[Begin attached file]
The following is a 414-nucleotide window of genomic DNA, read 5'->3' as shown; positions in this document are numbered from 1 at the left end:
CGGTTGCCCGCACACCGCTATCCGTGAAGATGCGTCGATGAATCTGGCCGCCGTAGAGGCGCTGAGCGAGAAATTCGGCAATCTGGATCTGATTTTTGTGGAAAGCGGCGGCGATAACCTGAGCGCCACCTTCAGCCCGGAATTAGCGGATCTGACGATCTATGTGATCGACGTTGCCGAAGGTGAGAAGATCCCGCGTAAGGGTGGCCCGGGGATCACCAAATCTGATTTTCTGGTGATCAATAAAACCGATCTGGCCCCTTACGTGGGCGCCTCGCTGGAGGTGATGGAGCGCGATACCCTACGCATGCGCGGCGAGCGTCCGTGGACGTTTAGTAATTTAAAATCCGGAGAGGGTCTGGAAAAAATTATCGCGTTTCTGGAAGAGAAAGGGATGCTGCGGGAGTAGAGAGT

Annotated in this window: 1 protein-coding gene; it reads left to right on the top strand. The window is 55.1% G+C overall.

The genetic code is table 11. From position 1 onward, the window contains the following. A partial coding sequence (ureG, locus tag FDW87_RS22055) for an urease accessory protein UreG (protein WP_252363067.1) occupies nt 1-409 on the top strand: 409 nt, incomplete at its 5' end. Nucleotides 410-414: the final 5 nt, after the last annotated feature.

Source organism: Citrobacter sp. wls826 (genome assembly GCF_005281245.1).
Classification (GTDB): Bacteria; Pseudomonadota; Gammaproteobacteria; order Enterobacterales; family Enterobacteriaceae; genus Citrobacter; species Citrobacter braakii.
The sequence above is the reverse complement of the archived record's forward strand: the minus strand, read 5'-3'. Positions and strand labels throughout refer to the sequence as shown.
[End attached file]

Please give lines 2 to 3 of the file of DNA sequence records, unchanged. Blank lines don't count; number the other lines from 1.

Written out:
CGGTTGCCCGCACACCGCTATCCGTGAAGATGCGTCGATGAATCTGGCCGCCGTAGAGGCGCTGAGCGAGAAATTCGGCAATCTGGATCTGATTTTTGTGGAAAGCGGCGGCGATAACCTGAGCGCCACCTTCAGCCCGGAATTAGCGGATCTGACGATCTATGTGATCGACGTTGCCGAAGGTGAGAAGATCCCGCGTAAGGGTGGCCCGGGGATCACCAAATCTGATTTTCTGGTGATCAATAAAACCGATCTGGCCCCTTACGTGGGCGCCTCGCTGGAGGTGATGGAGCGCGATACCCTACGCATGCGCGGCGAGCGTCCGTGGACGTTTAGTAATTTAAAATCCGGAGAGGGTCTGGAAAAAATTATCGCGTTTCTGGAAGAGAAAGGGATGCTGCGGGAGTAGAGAGT

Annotated in this window: 1 protein-coding gene; it reads left to right on the top strand. The window is 55.1% G+C overall.